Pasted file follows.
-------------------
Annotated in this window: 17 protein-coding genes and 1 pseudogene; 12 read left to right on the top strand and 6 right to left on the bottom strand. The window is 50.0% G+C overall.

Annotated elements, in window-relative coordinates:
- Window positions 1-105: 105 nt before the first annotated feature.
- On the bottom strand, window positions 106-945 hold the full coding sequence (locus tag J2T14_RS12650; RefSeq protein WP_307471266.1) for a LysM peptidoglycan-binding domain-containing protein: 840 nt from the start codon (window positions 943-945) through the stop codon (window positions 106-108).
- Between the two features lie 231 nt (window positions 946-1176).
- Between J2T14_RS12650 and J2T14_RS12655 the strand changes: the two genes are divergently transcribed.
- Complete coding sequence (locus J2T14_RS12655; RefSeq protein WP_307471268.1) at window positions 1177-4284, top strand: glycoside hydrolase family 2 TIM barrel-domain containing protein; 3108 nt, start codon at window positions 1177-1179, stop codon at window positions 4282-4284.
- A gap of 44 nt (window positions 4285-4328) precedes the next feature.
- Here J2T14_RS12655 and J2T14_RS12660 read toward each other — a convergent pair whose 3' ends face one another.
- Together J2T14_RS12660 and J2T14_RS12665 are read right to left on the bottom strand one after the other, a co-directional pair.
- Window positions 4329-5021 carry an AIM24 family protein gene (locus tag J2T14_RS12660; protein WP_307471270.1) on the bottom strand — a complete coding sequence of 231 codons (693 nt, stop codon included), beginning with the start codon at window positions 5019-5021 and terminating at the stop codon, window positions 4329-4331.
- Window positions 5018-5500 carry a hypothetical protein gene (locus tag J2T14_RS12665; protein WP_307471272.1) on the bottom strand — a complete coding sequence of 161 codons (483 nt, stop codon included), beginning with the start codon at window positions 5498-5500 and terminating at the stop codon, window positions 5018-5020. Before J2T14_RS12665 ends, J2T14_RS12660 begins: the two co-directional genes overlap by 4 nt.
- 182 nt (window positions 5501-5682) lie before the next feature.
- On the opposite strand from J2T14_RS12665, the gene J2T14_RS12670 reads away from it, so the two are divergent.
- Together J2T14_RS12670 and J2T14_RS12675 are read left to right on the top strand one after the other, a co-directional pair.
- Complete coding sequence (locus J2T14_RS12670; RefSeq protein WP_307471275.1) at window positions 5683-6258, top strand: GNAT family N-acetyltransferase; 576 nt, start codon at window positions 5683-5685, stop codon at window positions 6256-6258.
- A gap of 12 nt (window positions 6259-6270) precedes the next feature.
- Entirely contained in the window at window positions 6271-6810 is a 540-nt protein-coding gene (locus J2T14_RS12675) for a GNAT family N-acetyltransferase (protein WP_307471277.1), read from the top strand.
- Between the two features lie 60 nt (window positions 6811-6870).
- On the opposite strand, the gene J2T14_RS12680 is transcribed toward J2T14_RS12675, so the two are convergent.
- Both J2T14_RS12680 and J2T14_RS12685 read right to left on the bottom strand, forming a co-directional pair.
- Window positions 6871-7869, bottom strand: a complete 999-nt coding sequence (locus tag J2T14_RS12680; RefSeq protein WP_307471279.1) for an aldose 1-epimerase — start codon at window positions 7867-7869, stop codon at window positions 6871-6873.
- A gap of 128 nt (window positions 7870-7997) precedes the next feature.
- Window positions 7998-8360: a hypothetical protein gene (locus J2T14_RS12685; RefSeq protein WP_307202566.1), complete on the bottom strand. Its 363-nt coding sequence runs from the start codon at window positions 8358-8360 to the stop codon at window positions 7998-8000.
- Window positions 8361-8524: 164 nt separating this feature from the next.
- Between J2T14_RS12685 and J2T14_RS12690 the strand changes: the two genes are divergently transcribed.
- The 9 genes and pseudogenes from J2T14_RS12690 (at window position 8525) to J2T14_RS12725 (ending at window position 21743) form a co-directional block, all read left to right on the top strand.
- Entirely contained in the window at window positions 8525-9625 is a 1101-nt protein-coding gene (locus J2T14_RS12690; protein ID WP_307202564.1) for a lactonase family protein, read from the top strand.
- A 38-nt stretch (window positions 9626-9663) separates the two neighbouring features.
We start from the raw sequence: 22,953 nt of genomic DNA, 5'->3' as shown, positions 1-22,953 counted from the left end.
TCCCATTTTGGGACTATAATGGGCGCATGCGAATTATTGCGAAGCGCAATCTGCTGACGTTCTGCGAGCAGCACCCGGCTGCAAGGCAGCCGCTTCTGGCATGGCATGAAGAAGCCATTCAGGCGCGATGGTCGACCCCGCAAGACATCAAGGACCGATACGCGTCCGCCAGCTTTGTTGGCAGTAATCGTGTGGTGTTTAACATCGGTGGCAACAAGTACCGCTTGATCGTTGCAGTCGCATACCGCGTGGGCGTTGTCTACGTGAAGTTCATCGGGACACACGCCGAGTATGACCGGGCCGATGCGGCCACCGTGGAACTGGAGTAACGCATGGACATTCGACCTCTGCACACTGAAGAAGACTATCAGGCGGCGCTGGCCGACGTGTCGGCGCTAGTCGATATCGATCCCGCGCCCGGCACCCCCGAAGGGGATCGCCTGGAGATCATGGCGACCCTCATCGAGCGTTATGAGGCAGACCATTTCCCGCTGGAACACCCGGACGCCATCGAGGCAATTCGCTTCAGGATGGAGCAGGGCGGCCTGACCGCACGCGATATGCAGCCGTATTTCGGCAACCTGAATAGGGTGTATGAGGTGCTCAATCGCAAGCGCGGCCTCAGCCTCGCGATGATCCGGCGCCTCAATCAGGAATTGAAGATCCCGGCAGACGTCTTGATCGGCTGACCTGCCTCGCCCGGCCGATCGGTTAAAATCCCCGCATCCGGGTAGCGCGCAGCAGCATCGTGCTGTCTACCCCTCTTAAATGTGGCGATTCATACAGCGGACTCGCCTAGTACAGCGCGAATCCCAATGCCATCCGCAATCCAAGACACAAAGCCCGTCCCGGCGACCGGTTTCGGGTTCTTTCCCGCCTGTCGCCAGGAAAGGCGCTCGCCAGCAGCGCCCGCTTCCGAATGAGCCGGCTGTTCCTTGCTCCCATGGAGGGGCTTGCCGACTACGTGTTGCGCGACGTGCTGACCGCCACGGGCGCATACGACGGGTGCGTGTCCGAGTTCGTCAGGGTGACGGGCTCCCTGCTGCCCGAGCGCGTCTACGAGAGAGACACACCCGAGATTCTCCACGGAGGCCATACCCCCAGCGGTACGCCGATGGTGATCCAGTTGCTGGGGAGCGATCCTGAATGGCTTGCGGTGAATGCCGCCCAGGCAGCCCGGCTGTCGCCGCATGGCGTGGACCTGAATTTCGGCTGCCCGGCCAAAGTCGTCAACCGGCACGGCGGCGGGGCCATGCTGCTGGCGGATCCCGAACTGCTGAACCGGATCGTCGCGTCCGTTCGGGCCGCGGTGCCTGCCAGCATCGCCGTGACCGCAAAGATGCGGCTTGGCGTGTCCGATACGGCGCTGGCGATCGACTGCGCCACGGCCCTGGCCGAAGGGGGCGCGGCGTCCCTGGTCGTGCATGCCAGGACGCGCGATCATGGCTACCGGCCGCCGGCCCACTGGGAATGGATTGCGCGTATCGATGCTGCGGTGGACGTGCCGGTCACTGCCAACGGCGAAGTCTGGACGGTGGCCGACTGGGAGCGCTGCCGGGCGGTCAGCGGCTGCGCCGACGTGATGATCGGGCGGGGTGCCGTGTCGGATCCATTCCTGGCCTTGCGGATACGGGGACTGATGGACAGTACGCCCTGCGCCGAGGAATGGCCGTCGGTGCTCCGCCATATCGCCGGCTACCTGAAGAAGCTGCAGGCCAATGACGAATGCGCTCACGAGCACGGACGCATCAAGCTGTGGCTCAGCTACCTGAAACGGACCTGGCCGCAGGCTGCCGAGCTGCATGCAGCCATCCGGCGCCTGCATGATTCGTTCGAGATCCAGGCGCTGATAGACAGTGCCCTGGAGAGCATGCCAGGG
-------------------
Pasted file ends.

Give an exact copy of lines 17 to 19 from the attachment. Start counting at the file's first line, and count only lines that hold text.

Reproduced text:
- A gap of 12 nt (window positions 6259-6270) precedes the next feature.
- Entirely contained in the window at window positions 6271-6810 is a 540-nt protein-coding gene (locus J2T14_RS12675) for a GNAT family N-acetyltransferase (protein WP_307471277.1), read from the top strand.
- Between the two features lie 60 nt (window positions 6811-6870).